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COMMONWEALTH v. LEO (11/14/58)

November 14, 1958

COMMONWEALTH
v.
LEO, APPELLANT.



Appeal, No. 297, Oct. T., 1958, from judgment of Court of Quarter Sessions of Philadelphia County, Sept. T., 1957, No. 2046, in case of Commonwealth of Pennsylvania v. Leonard Leo. Judgment affirmed.

COUNSEL

Donald J. Goldberg, with him Albert S. Oliensis, Garfield W. Levy, and Levy & Oliensis, for appellant.

Martin M. Krimsky, Assistant District Attorney, with him Juanita Kidd Stout, Assistant District Attorney, James N. Lafferty, First Assistant District Attorney, and Victor H. Blanc, District Attorney, for appellee.

Before Rhodes, P.j., Hirt, Wright, Woodside, Ervin, and Watkins, JJ. (gunther, J., absent).

Author: Watkins

[ 188 Pa. Super. Page 38]

OPINION BY WATKINS, J.

This is an appeal from the judgment of sentence of the Court of Quarter Sessions of the County of Philadelphia after conviction of the appellant on the charge of receiving stolen goods.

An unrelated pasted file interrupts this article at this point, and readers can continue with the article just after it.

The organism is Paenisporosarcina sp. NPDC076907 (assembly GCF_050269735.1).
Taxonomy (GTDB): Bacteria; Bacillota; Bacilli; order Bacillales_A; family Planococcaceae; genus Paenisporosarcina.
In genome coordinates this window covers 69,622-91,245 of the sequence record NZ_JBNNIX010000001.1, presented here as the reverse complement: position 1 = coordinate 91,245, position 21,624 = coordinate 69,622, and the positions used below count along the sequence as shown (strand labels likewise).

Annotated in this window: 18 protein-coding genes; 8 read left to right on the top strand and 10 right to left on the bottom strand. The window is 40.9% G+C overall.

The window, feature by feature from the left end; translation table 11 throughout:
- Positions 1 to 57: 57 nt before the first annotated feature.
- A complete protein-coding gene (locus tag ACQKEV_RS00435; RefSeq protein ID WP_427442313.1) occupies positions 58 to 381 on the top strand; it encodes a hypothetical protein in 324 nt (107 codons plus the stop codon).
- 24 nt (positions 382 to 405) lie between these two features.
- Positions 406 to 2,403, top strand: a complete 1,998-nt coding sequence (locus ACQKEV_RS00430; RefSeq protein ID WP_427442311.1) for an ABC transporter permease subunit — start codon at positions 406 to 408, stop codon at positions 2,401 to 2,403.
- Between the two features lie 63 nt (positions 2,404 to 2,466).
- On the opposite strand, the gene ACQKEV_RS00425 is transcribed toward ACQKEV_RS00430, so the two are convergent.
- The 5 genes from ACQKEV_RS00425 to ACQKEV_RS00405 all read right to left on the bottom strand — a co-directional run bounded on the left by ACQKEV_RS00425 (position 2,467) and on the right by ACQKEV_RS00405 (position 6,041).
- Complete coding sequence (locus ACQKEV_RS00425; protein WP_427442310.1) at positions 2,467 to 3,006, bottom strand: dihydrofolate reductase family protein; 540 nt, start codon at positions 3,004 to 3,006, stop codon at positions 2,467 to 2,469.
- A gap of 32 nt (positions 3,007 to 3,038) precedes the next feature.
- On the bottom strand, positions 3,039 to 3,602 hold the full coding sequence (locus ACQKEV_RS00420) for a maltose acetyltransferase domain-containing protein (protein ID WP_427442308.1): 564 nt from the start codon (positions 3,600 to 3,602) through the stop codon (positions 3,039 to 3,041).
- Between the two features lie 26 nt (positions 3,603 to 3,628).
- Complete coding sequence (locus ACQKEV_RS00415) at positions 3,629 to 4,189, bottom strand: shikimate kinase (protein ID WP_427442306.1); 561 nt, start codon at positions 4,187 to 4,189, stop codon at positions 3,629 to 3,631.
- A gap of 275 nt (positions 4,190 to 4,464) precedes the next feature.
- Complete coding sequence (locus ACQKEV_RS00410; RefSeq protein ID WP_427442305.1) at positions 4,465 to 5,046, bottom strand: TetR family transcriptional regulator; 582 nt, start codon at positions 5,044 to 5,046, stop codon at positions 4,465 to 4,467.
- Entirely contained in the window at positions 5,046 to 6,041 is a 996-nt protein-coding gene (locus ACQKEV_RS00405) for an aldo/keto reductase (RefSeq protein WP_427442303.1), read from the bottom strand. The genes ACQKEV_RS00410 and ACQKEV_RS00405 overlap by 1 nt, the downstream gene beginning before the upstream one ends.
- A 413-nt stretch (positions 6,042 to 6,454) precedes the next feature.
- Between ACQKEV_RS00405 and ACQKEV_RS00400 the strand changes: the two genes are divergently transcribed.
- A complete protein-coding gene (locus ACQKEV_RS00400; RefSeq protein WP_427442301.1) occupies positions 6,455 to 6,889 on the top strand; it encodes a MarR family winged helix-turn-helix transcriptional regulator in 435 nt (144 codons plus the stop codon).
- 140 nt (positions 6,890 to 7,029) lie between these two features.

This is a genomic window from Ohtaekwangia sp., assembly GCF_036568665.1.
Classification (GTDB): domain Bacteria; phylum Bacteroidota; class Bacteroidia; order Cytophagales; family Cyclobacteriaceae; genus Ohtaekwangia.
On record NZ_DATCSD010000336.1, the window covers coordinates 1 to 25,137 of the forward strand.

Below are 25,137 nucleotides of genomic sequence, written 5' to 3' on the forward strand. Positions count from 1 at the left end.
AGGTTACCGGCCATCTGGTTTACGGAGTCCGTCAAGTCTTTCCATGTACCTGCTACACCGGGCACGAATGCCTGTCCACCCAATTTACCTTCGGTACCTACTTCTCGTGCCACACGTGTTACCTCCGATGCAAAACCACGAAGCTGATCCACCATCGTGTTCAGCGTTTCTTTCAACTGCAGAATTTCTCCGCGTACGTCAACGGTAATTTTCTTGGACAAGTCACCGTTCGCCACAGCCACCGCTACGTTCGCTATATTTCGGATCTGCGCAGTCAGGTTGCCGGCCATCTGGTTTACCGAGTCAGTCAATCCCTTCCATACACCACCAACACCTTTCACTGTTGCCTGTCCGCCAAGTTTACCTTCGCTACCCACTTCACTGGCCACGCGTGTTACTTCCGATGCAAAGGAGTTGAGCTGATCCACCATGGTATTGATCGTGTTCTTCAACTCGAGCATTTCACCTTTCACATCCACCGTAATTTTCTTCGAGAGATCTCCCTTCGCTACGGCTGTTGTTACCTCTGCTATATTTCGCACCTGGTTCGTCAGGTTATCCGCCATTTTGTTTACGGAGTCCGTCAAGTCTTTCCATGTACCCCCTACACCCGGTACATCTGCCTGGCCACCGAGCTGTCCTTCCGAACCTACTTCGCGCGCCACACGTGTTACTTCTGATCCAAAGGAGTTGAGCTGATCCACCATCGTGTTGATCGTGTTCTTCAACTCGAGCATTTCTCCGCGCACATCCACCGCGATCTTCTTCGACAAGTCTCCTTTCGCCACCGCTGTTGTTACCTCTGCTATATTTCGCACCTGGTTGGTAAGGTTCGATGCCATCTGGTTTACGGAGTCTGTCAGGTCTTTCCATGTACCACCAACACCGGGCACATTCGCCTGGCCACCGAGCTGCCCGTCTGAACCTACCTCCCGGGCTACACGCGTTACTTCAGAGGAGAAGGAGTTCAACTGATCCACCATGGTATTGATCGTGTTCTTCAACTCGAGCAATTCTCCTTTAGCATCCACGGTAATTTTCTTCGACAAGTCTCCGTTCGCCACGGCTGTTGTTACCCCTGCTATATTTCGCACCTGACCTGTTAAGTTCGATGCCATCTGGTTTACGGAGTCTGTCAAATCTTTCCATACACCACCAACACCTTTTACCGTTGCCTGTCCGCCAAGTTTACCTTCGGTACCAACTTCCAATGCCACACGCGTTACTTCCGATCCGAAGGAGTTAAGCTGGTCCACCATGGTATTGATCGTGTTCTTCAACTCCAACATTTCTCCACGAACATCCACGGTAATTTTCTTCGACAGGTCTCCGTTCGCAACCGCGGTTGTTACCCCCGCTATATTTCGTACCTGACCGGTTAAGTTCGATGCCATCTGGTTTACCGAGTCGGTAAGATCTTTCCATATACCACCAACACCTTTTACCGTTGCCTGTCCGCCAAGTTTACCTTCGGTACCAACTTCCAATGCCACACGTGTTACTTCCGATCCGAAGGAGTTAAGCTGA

The appellant, Leonard Leo, waived a jury trial and the charge of receiving stolen goods was tried by the court below without a jury; a demurrer to other indictments with which he stood charged was sustained. He was found guilty, motions in arrest of judgment and for a new trial were denied, and he was sentenced to one and one-half to three years.

The record shows that a Mr. Henry Cianfrani reported to the police the robbery of articles of clothing from his office at 747 South 6th Street, Philadelphia, on August 2, 1957. A striped sport jacket or coat was included in the list of missing articles.

Philadelphia police officers testified that on August 3, 1957, while investigating a reported robbery at 1226 South Broad Street, in the City of Philadelphia, they observed the appellant coming up from the basement of the building wearing a striped sport coat. No one was permitted to leave the building and when the officers returned to the first floor it was noticed that the appellant was not then wearing a coat but the coat was found on a shelf near the entrance of the building. He denied any knowledge of the robbery or the coat. At the trial the officers testified that the coat which they introduced as an exhibit was the one they had seen the appellant wearing.

Mr. Cianfrani described the coat at the time he reported the robbery as a "striped black sport jacket". He testified that the coat had been purchased at Irving's and that it had that shop's label in it. He described the coat in his testimony as "A sort of midnight blue jacket with a white stripe through it, rather

[ 188 Pa. Super. Page 39]

    a loud jacket". He identified the coat produced by the Commonwealth by saying, ...


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